hornedrat writes "Gamepro discusses the idea that modern games put too much emphasis on multiplayer, and that players aren't as concerned about it as developers think. 'The current environment encourages developers to unnecessarily toss multiplayer into their games without caring about it — or even considering whether anyone will bother playing it. It’s like they're checking an invisible quota box that demands multiplayer's inclusion.' Personally I agree that too much emphasis is placed on competitive multiplayer. I play online, but only with my brother in games that allow co-operative modes, like Rainbow Six: Vegas and ARMA 2. 'My point isn't that developers shouldn't try and conquer Halo or Call of Duty. We'd never have any progress in this industry if developers didn't compete. Game companies, however, should think carefully about what they want their games to be, and more important, gamers should consider what they want. If a developer wants to eclipse Halo, then by all means, pour that effort into a multiplayer mode that's different.' I would be interested to know how many gamers really care about the multiplayer components of the games they buy."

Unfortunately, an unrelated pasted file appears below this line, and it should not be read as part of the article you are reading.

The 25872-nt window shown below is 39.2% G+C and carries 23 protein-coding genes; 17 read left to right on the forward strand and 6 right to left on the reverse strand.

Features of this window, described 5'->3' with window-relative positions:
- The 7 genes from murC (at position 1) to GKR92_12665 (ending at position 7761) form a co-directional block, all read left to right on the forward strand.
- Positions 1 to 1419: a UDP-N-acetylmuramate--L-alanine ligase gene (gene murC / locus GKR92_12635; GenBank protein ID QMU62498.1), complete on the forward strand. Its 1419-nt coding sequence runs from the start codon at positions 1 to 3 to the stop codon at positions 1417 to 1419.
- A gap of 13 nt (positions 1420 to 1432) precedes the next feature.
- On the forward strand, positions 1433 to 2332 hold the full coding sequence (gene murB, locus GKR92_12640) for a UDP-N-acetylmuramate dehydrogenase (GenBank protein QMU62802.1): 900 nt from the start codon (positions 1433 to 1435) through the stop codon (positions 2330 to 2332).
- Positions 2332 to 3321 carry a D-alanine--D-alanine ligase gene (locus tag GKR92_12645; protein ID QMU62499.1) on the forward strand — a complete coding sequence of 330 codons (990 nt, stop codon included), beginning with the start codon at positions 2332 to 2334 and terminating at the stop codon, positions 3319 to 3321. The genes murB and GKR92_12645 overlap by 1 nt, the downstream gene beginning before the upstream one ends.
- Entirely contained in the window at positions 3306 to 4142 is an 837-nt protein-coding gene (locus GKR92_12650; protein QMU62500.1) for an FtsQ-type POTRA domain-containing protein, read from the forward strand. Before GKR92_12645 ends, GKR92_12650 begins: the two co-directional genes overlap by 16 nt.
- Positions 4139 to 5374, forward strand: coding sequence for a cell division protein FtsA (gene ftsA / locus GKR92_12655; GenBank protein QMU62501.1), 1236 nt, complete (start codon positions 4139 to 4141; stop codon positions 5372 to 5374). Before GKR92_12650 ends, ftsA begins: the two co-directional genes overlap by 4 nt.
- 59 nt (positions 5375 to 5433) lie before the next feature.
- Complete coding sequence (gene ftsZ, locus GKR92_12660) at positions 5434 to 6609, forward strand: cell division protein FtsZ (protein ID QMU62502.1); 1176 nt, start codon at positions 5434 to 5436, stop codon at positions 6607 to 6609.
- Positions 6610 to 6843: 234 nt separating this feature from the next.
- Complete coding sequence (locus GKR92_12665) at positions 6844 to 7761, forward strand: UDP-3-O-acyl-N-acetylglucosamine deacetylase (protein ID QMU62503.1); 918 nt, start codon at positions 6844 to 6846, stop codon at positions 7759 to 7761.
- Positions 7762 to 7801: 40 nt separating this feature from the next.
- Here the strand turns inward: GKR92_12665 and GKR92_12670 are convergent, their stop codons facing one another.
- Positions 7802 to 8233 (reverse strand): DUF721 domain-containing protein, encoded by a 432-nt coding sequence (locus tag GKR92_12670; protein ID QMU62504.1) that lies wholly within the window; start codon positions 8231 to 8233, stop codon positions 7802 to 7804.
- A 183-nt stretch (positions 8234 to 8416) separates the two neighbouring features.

It's one of the fastest-growing health issues that doctors now face: "Google-itis." Everyone from concerned mothers to businessmen on their lunch break are typing in symptoms and coming up with rare diseases or just plain wrong information. Many doctors are bringing computers into examination rooms now so they can search along with patients to alleviate their fears. "I'm not looking for a relationship where the patient accepts my word as the gospel truth," says Dr. James Valek. "I just feel the Internet brings so much misinformation to the (exam) room that we have to fight through all that before we can get to the problem at hand."